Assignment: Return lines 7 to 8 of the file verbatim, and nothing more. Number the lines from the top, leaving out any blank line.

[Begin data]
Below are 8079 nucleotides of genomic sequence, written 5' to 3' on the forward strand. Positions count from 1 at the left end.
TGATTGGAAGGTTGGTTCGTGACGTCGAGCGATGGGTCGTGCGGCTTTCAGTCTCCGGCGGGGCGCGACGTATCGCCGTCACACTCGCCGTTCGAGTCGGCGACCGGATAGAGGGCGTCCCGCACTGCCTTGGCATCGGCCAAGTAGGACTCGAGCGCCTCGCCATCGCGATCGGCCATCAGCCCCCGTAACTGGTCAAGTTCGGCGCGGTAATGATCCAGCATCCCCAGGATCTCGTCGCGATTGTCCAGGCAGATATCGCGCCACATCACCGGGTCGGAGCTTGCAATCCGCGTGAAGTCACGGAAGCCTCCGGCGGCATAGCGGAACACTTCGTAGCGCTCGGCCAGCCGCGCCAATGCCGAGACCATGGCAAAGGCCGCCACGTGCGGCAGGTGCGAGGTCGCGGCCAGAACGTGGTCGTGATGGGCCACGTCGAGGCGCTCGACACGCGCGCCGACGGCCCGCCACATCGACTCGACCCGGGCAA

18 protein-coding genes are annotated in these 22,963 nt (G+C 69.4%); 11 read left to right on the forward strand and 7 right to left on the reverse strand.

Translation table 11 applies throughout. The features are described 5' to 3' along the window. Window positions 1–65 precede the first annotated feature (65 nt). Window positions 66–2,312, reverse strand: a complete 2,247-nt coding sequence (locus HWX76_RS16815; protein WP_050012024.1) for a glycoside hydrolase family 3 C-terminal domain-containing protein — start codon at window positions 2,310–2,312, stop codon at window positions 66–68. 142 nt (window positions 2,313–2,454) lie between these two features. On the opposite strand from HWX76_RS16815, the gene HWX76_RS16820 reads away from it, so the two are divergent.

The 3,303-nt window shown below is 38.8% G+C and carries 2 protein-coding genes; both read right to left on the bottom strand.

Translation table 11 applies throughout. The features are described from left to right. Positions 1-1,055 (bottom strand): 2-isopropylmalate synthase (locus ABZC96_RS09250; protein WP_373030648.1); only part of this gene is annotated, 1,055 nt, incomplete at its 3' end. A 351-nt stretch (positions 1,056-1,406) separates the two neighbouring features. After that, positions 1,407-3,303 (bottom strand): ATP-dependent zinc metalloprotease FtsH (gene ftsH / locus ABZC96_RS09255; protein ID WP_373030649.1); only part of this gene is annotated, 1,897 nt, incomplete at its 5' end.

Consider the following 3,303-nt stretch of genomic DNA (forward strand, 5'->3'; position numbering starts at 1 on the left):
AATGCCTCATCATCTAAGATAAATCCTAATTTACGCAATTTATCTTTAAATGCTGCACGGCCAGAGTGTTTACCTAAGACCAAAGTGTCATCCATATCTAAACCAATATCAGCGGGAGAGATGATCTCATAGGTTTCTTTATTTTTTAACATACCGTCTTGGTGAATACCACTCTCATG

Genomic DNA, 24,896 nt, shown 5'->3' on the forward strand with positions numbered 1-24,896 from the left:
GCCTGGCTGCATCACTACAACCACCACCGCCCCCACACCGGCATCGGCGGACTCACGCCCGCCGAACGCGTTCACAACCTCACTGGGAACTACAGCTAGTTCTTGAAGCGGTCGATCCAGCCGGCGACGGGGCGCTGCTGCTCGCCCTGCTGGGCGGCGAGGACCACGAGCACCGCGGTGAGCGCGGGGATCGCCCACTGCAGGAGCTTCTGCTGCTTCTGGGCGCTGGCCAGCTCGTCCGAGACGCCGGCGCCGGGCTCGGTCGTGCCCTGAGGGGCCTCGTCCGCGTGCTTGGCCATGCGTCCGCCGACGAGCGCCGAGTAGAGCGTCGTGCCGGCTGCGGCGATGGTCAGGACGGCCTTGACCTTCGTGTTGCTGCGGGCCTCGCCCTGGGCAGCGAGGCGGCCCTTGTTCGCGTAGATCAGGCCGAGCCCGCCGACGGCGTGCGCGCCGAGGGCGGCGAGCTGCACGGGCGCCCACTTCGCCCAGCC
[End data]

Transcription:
Consider the following 3,303-nt stretch of genomic DNA (forward strand, 5'->3'; position numbering starts at 1 on the left):
AATGCCTCATCATCTAAGATAAATCCTAATTTACGCAATTTATCTTTAAATGCTGCACGGCCAGAGTGTTTACCTAAGACCAAAGTGTCATCCATATCTAAACCAATATCAGCGGGAGAGATGATCTCATAGGTTTCTTTATTTTTTAACATACCGTCTTGGTGAATACCACTCTCATG